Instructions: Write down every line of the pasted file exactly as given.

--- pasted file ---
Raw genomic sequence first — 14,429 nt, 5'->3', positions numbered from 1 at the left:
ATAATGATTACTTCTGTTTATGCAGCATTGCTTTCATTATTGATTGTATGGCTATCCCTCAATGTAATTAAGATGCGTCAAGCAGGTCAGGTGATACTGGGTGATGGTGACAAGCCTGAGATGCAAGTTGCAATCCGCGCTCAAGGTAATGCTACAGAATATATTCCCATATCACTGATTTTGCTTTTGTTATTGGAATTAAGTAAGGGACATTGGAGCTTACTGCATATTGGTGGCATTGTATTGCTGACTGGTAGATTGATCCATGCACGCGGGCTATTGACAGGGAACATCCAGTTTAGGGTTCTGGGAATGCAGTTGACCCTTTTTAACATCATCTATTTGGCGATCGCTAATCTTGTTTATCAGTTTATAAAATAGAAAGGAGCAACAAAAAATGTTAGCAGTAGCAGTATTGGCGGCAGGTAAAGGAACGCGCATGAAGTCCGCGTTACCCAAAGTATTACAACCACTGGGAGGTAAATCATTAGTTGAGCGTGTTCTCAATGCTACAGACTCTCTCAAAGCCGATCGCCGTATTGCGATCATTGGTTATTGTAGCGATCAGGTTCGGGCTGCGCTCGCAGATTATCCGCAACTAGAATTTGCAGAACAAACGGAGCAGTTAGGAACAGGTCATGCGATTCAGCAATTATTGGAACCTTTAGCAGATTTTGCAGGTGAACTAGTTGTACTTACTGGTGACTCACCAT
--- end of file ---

Raw genomic sequence first — 14,429 nt, 5'->3', positions numbered from 1 at the left:
ATAATGATTACTTCTGTTTATGCAGCATTGCTTTCATTATTGATTGTATGGCTATCCCTCAATGTAATTAAGATGCGTCAAGCAGGTCAGGTGATACTGGGTGATGGTGACAAGCCTGAGATGCAAGTTGCAATCCGCGCTCAAGGTAATGCTACAGAATATATTCCCATATCACTGATTTTGCTTTTGTTATTGGAATTAAGTAAGGGACATTGGAGCTTACTGCATATTGGTGGCATTGTATTGCTGACTGGTAGATTGATCCATGCACGCGGGCTATTGACAGGGAACATCCAGTTTAGGGTTCTGGGAATGCAGTTGACCCTTTTTAACATCATCTATTTGGCGATCGCTAATCTTGTTTATCAGTTTATAAAATAGAAAGGAGCAACAAAAAATGTTAGCAGTAGCAGTATTGGCGGCAGGTAAAGGAACGCGCATGAAGTCCGCGTTACCCAAAGTATTACAACCACTGGGAGGTAAATCATTAGTTGAGCGTGTTCTCAATGCTACAGACTCTCTCAAAGCCGATCGCCGTATTGCGATCATTGGTTATTGTAGCGATCAGGTTCGGGCTGCGCTCGCAGATTATCCGCAACTAGAATTTGCAGAACAAACGGAGCAGTTAGGAACAGGTCATGCGATTCAGCAATTATTGGAACCTTTAGCAGATTTTGCAGGTGAACTAGTTGTACTTACTGGTGACTCACCAT